Pooling incomes and expenses into a single set of bank accounts makes sense for a lot of couples—but not for all of them.
When you decide to wed or simply combine households with your partner, financial matters move to the forefront. Cohabitation can help couples save money on living expenses, but bills remain. How do you and your loved one divvy up who pays what?
Traditionally, you and your partner opened joint checking and savings accounts to pay the monthly bills. However, depending on the unique economic situations of you and your partner as well as your personalities, combining income in one account can cause more headaches than it solves.
Here are the options you and your beloved have when deciding if a joint bank account is a wise financial move.
Understand your options.
When you and your love take the plunge into marriage or cohabitation, it’s important to understand the bank account options you have:
- Joint checking and savings. You can go the route of pooling your income into joint checking and savings accounts. Many couples choosing to go this route state it makes them feel closer and builds trust. It also bolsters convenience, as you won’t have to wait for your sweetie’s OK to go grocery shopping or pay the electric bill.
- Keeping everything separate. Of course, no law says you have to combine your income with your partner. If you already have an established checking and savings account at a financial institution you love, there’s no need to stop using them. The convenience of this method includes not needing to fill out new direct deposit forms at work.
- Go for a combination of the two. You also may decide to keep both separate and joint accounts. Some couples open a joint checking account for household expenses but maintain their own for personal shopping sprees. Others choose to have different checking accounts but manage mutual savings for things such as buying a home or taking a vacation.
As with most things, all three methods have their pros and cons. In the end, what works best for you and your partner hinges on legal and pragmatic considerations.
Pros and cons of joint accounts.
The primary plus of opening joint bank accounts is knowing where you stand financially as a couple at all times. When you and your partner share login information and access to joint accounts, either one of you can check your balance and know whether it’s enough to cover expenses.
Combining accounts can prove problematic if you’re a big spender while your partner pinches pennies. If opting to combine income, have a heart-to-heart with your partner and establish ground rules for spending. You may set an amount, such as $100, which either party can spend freely, whereas larger expenditures require you and your love to agree.
Life happens, and sometimes, that involves tragedies. If you and your beau have not penned your wills yet, one advantage of a joint account includes instant access to funds. Although you don’t want to imagine anything terrible happening to the one you love, car crashes and illnesses can strike out of nowhere. Also, if your loved one ends up in the hospital unable to communicate, you still can pay the rent from your joint monies.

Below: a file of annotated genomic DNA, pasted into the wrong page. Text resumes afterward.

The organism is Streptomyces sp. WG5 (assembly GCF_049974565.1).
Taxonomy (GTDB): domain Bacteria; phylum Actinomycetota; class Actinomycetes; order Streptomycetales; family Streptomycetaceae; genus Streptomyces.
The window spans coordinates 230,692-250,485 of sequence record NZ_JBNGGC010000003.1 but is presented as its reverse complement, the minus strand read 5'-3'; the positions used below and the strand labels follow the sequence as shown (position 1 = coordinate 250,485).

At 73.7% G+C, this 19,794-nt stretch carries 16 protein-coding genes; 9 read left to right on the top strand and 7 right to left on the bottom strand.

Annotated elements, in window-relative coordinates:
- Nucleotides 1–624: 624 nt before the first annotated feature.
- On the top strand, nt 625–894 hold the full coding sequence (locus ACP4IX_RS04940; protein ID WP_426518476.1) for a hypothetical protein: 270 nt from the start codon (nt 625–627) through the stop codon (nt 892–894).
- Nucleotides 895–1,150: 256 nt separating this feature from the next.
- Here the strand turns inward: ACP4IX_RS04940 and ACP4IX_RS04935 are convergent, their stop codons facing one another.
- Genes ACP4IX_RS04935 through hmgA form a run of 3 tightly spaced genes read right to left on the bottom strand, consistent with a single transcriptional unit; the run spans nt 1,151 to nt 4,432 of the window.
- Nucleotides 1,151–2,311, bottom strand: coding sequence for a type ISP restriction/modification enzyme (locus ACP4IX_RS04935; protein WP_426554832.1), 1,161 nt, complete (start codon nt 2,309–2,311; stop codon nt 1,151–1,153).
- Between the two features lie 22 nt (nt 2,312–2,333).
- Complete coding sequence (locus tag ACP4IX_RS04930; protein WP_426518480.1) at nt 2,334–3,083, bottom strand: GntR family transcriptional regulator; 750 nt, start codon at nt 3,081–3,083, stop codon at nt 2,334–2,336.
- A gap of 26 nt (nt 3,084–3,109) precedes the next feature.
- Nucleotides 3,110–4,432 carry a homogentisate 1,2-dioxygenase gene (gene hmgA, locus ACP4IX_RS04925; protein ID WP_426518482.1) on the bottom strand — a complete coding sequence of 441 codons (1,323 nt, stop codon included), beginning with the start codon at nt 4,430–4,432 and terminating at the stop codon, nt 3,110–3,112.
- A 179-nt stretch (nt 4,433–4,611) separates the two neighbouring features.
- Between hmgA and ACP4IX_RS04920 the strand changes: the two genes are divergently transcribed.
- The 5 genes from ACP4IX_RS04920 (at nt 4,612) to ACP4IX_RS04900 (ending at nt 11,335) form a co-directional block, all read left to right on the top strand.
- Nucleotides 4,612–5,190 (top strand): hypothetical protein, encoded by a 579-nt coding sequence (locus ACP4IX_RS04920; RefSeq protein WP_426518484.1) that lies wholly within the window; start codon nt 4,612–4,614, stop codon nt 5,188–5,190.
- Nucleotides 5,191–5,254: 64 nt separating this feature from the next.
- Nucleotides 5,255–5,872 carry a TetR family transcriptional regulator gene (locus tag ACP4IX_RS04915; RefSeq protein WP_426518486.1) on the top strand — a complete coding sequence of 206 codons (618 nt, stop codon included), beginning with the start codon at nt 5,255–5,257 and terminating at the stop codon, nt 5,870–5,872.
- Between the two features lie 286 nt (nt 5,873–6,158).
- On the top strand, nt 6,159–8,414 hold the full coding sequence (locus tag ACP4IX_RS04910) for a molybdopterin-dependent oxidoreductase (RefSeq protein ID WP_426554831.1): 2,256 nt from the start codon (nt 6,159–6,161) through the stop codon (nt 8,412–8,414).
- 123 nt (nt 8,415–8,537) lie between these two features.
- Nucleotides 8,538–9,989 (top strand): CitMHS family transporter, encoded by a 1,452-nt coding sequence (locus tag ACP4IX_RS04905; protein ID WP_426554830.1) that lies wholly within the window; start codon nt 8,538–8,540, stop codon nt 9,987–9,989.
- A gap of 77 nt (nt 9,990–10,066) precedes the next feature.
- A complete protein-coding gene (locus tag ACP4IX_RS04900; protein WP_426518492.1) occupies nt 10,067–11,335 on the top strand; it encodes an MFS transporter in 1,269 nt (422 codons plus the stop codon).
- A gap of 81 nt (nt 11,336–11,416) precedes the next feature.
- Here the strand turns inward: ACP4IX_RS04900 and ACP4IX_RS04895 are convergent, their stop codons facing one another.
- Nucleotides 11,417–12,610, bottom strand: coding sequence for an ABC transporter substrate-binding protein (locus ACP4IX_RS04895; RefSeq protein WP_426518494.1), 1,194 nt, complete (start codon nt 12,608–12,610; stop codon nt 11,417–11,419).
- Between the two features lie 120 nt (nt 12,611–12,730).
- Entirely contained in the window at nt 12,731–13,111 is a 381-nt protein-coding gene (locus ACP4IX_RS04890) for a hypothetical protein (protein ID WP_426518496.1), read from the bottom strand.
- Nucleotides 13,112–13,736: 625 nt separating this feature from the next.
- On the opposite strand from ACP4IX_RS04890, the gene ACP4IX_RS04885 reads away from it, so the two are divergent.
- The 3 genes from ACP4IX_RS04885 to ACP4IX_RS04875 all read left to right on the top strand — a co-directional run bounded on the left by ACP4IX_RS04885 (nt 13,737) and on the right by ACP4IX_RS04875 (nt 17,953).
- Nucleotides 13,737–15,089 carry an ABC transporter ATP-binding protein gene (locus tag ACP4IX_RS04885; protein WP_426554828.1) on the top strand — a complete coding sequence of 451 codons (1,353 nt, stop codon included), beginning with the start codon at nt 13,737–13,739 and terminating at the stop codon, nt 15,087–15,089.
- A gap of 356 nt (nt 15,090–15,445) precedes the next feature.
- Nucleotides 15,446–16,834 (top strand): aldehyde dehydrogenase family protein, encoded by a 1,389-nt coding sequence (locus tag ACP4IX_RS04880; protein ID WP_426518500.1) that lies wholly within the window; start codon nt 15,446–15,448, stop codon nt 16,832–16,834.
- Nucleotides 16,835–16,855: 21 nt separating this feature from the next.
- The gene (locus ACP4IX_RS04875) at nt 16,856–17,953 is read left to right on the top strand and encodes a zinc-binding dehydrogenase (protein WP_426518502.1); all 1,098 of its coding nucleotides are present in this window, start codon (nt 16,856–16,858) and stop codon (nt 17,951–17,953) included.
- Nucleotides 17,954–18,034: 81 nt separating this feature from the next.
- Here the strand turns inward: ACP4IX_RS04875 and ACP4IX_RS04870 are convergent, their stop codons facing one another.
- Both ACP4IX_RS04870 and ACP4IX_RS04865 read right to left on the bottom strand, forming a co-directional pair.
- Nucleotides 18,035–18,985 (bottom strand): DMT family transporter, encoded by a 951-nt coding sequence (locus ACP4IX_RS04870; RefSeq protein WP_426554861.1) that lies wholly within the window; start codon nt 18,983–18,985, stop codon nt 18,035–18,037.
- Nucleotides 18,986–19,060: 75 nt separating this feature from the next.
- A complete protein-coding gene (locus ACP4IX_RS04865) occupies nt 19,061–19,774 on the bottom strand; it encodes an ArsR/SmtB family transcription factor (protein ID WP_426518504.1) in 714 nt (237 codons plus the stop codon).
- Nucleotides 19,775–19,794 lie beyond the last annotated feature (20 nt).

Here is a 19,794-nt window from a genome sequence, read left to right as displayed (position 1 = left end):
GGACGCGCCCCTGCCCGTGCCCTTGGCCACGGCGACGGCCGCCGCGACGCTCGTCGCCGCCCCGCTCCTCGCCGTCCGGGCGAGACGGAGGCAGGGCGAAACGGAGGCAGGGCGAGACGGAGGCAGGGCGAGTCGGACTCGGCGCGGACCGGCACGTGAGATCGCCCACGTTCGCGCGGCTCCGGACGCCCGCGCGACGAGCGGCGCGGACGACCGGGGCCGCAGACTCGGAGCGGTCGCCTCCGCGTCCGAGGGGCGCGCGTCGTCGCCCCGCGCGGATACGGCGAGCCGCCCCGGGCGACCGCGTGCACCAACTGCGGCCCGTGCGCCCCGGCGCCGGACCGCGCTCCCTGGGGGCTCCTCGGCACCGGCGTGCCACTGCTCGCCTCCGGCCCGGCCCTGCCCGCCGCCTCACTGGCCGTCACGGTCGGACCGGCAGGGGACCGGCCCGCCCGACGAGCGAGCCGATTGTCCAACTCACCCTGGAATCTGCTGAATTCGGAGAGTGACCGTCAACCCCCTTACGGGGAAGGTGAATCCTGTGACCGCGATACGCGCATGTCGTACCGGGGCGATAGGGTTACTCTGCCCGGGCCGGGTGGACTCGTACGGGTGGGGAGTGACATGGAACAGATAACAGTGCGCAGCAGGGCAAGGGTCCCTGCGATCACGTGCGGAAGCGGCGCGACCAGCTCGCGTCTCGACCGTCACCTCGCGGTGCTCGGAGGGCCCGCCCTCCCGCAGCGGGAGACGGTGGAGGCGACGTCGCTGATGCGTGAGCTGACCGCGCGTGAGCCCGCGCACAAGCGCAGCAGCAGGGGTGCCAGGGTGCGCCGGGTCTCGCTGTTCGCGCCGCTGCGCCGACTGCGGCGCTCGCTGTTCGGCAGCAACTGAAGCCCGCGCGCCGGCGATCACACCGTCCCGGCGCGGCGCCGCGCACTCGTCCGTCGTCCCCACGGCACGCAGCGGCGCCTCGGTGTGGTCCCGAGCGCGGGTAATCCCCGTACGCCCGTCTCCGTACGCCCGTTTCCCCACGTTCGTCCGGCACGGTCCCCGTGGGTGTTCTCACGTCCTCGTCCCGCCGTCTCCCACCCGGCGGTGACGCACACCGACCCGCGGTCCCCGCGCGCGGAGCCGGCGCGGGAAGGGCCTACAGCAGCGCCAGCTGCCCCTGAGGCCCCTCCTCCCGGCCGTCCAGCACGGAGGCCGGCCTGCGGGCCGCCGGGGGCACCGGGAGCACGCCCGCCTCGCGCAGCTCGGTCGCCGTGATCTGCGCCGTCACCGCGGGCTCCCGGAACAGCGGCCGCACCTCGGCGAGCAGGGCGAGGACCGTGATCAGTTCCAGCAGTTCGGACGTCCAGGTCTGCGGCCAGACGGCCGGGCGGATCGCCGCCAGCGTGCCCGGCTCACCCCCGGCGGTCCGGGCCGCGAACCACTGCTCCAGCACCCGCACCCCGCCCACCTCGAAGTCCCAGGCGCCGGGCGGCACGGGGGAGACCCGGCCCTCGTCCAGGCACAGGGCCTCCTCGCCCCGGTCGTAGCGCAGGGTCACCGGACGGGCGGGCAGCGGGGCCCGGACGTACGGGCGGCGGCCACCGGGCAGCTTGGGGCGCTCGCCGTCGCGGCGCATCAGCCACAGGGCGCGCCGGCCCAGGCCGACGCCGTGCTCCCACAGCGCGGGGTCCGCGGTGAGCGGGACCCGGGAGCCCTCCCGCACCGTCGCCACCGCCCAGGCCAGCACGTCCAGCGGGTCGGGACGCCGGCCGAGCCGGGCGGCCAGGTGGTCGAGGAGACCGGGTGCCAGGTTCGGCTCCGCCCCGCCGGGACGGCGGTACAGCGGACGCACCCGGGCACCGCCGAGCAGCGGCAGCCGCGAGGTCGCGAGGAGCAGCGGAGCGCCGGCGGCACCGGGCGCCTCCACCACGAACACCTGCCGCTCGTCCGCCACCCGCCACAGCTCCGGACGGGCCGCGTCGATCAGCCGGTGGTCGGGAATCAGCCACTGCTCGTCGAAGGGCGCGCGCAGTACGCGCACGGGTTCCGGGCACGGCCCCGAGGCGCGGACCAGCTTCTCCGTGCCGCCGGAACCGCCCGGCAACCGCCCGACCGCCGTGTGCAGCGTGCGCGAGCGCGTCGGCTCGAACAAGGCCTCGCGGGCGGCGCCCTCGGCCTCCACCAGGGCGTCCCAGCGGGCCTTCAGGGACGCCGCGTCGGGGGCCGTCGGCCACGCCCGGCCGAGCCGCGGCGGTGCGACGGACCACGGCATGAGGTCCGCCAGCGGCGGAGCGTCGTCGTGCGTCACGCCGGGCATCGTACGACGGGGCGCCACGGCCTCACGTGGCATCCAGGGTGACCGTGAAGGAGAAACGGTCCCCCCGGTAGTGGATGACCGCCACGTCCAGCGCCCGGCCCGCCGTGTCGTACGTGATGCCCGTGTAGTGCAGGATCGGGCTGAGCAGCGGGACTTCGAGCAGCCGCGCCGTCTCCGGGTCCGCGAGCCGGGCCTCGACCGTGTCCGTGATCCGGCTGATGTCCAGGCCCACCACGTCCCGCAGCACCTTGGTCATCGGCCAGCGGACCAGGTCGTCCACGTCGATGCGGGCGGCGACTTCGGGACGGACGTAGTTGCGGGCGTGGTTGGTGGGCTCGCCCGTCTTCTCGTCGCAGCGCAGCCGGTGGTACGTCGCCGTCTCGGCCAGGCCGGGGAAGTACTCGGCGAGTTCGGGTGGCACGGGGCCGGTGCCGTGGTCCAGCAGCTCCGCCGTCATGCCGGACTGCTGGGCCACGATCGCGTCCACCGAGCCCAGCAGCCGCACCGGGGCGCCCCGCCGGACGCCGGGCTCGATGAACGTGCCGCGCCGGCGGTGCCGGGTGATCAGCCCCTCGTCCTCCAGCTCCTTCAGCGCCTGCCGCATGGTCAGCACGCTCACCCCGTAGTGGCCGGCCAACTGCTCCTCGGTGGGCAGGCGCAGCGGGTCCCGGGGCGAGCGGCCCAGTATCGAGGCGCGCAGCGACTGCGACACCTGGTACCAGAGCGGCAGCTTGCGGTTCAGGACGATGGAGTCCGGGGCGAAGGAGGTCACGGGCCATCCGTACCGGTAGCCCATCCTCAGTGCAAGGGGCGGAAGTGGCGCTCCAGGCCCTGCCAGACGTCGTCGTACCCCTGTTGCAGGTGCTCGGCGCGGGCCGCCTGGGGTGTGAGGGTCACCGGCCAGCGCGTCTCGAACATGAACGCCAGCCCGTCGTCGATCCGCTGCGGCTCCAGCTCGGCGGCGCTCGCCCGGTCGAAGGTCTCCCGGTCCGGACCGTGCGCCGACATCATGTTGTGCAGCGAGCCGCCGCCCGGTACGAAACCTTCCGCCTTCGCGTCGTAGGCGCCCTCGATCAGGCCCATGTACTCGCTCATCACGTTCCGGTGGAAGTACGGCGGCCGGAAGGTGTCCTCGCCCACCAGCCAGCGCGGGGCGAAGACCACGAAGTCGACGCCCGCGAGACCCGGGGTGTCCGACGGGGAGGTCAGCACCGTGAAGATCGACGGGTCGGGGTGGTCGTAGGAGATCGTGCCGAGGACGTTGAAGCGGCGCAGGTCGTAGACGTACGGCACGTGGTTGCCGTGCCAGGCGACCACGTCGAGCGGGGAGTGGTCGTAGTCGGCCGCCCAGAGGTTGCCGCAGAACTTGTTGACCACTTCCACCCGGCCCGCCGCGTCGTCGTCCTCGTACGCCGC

When you’re better off keeping things separate.
The advantages of joint accounts are considerable, but that doesn’t mean pooling funds works for everyone. If you and your partner share strong independent streaks, maintaining separate accounts may create less friction. Some people, especially those who have experienced financial hardships in their past, bristle at the thought of someone else, even someone they love deeply, accessing their hard-earned cash. If this sounds like you, why create unnecessary conflict?
Additionally, if you or your partner have a poor credit history, you may benefit from keeping separate accounts. Legally, debt collectors consider joint accounts fair game. If you or your beloved have student loan or tax debt, federal and state authorities can levy joint accounts, leaving you in the lurch. However, if you maintain separate accounts, only your partner suffers the hit.
If you and your partner do decide to keep your accounts separate, you’ll need to discuss how to divide expenses. Splitting every bill 50/50 is one method, but it requires you to exchange considerable funds throughout the month. If you have unequal incomes, consider assigning the lower-earning partner responsibility for smaller bills like phone and internet, while the higher-earning party tackles the rent or mortgage payment.
Those who live in community property states also should remember any debts incurred after marriage become the joint and several liability of both parties. This isn’t to say you and your love shouldn’t tie the knot. It does mean having a discussion, as you don’t want to get stuck footing the bill if your partner takes out a personal loan, installment loan, or credit card you’re unaware of and you later split up.
Making the right financial decisions for your relationship.
Every relationship creates a unique new world only you and your partner share. While you may float on happy waves of romance currently, other than infidelity, nothing destroys relationships like arguments over money.
Regardless of how you and your partner structure your accounts, make creating an emergency fund a priority. This keeps you and your beloved from falling into debt when unexpected costs, such as car repairs, arise. Be sure to carry adequate insurance coverage in case theft, fire or flood results in damage to property.
Happy romantic (and financial) lives.
Every individual and couple have their own economic style. By keeping the lines of communication open, you and your partner can enjoy a healthy romance as well as a bright financial future no matter how you structure your bank accounts.
Communication is key to building a healthy financial future with your partner.
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